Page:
The high prevalence of distress at this time can seem paradoxical because, across many cultures, having a baby is expected to be a fulfilling event in a woman’s life. Becoming a mother is commonly seen as an ‘achievement’, which confers on women a recognised status and identity in society, at least for those in normative family and social set-ups. However, research, mostly among mothers in the Global North, has shown that for some having a baby not only represents a ‘gain’, but can also result in a complex sense of ‘loss’ of one’s former life [5,6,7,8,9]. Unrealistic normative expectations of motherhood and strong culturally informed views about how women should feel and behave as ‘good mothers’ have also been found to contribute to distress [5,7].
Women’s relationships and social networks undergo changes in the perinatal period, and women can become lonely and isolated. Social isolation is seen as resulting when people have, or perceive themselves to have, limited social contact [10]. Loneliness is subjective, related to an unpleasant feeling of having inadequate social relationships. In early work, Weiss [11] (1973) argued that loneliness consists of the following two key aspects: ‘emotional loneliness’ (absence of a close attachment with another person) and ‘social loneliness’ (lack of integration into a social network). Loneliness and social isolation are generally considered to be multifaceted, overlapping constructs that are also related to other concepts like social support.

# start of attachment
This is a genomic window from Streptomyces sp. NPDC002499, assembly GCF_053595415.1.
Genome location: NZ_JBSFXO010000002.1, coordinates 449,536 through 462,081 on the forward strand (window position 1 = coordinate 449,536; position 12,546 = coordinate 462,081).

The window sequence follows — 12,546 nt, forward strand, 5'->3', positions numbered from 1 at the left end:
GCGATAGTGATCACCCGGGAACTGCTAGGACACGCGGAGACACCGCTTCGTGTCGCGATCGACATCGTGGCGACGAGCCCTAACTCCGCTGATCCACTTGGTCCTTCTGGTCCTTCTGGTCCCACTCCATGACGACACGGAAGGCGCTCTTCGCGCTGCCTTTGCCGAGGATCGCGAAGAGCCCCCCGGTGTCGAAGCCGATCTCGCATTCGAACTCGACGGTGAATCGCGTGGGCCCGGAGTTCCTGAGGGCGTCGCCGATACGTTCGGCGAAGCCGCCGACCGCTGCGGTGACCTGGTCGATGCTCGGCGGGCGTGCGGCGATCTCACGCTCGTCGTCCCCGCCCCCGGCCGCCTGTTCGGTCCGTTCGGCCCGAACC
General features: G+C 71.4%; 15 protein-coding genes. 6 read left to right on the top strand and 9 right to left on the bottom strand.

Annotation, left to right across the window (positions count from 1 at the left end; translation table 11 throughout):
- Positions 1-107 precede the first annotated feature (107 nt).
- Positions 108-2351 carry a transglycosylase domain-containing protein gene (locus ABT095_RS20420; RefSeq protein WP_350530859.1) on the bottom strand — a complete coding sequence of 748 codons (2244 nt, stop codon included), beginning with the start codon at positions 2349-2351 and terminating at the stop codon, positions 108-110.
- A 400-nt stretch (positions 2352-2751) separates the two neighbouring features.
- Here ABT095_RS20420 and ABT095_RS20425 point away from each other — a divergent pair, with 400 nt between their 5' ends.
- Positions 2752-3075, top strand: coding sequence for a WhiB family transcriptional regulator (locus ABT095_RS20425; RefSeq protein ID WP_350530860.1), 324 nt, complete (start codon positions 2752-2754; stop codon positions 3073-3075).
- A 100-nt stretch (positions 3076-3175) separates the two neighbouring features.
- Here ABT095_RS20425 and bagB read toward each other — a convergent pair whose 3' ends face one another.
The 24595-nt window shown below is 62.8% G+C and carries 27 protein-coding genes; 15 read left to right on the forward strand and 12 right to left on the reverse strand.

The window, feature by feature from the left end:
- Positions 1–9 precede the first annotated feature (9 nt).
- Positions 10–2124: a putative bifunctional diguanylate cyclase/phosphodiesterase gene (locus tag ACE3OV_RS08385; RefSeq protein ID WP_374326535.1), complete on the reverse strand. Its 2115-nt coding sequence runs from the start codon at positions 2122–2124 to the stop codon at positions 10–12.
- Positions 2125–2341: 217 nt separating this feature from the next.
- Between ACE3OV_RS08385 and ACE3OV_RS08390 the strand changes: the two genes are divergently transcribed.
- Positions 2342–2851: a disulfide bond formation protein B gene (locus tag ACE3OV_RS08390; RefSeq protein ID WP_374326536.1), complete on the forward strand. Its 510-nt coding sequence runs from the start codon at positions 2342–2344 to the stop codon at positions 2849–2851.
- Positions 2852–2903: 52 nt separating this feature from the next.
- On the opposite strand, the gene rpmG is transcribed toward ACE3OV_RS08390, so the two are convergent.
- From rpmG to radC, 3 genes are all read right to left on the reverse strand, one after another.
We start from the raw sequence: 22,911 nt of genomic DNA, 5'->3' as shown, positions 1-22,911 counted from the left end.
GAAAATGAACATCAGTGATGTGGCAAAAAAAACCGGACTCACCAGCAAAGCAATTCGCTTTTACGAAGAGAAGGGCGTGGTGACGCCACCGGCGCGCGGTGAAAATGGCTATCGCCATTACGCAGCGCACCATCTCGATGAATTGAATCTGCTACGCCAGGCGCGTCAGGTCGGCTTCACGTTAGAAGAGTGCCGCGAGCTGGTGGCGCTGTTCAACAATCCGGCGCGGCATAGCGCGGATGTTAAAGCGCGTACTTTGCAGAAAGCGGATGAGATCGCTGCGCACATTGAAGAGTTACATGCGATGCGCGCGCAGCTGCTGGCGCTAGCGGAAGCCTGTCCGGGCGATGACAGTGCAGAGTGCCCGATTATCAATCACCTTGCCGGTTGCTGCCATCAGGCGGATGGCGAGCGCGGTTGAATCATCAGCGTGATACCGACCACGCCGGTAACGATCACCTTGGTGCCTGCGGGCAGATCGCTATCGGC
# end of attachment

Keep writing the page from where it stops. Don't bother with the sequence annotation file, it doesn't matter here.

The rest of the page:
A small qualitative study of first-time mothers in the UK found that they had all felt lonely in the transition to motherhood [12]. While the mothers in this study were fairly homogenous (e.g., they were all from professional backgrounds and were all married or cohabiting), they linked their loneliness to making unfavourable self-comparisons with perceived mothering norms, reduced social contact, and a lack of empathy from their partners and other mothers. Other studies have focused on more marginalised groups, highlighting experiences of isolation among teenage, lone and immigrant mothers [13,14,15]. Feelings of loneliness and isolation have also been reported by mothers outside of the Global North [16].